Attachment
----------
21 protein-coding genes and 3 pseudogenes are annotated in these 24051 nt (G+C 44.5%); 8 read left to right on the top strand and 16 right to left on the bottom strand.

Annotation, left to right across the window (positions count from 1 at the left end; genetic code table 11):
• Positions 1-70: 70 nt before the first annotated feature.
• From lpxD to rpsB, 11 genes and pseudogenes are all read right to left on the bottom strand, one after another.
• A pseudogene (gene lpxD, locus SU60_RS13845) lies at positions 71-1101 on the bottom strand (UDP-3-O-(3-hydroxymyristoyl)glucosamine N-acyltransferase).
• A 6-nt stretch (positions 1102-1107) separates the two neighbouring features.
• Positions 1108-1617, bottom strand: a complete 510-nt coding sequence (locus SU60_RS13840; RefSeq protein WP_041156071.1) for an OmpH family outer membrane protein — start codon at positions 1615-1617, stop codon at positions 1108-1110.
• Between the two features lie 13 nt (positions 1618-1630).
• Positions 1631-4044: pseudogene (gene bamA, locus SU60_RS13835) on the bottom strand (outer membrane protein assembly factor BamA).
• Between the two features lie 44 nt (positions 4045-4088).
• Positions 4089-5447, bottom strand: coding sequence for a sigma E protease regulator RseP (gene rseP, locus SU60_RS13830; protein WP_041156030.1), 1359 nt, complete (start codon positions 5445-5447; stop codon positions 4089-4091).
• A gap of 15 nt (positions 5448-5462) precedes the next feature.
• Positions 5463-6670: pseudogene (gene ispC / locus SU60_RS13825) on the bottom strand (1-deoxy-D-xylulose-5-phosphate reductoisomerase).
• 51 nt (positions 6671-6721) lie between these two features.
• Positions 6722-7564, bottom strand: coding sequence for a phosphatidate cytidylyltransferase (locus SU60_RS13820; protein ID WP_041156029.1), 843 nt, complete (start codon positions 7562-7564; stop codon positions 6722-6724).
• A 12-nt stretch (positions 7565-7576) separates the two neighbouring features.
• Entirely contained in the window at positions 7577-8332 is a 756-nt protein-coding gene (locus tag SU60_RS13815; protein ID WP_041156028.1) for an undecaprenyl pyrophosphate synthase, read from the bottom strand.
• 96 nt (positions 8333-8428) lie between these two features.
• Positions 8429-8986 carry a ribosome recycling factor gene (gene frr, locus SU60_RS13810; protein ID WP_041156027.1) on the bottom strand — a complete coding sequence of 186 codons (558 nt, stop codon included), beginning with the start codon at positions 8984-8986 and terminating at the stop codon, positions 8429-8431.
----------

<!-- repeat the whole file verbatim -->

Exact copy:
21 protein-coding genes and 3 pseudogenes are annotated in these 24051 nt (G+C 44.5%); 8 read left to right on the top strand and 16 right to left on the bottom strand.

Annotation, left to right across the window (positions count from 1 at the left end; genetic code table 11):
• Positions 1-70: 70 nt before the first annotated feature.
• From lpxD to rpsB, 11 genes and pseudogenes are all read right to left on the bottom strand, one after another.
• A pseudogene (gene lpxD, locus SU60_RS13845) lies at positions 71-1101 on the bottom strand (UDP-3-O-(3-hydroxymyristoyl)glucosamine N-acyltransferase).
• A 6-nt stretch (positions 1102-1107) separates the two neighbouring features.
• Positions 1108-1617, bottom strand: a complete 510-nt coding sequence (locus SU60_RS13840; RefSeq protein WP_041156071.1) for an OmpH family outer membrane protein — start codon at positions 1615-1617, stop codon at positions 1108-1110.
• Between the two features lie 13 nt (positions 1618-1630).
• Positions 1631-4044: pseudogene (gene bamA, locus SU60_RS13835) on the bottom strand (outer membrane protein assembly factor BamA).
• Between the two features lie 44 nt (positions 4045-4088).
• Positions 4089-5447, bottom strand: coding sequence for a sigma E protease regulator RseP (gene rseP, locus SU60_RS13830; protein WP_041156030.1), 1359 nt, complete (start codon positions 5445-5447; stop codon positions 4089-4091).
• A gap of 15 nt (positions 5448-5462) precedes the next feature.
• Positions 5463-6670: pseudogene (gene ispC / locus SU60_RS13825) on the bottom strand (1-deoxy-D-xylulose-5-phosphate reductoisomerase).
• 51 nt (positions 6671-6721) lie between these two features.
• Positions 6722-7564, bottom strand: coding sequence for a phosphatidate cytidylyltransferase (locus SU60_RS13820; protein ID WP_041156029.1), 843 nt, complete (start codon positions 7562-7564; stop codon positions 6722-6724).
• A 12-nt stretch (positions 7565-7576) separates the two neighbouring features.
• Entirely contained in the window at positions 7577-8332 is a 756-nt protein-coding gene (locus tag SU60_RS13815; protein ID WP_041156028.1) for an undecaprenyl pyrophosphate synthase, read from the bottom strand.
• 96 nt (positions 8333-8428) lie between these two features.
• Positions 8429-8986 carry a ribosome recycling factor gene (gene frr, locus SU60_RS13810; protein ID WP_041156027.1) on the bottom strand — a complete coding sequence of 186 codons (558 nt, stop codon included), beginning with the start codon at positions 8984-8986 and terminating at the stop codon, positions 8429-8431.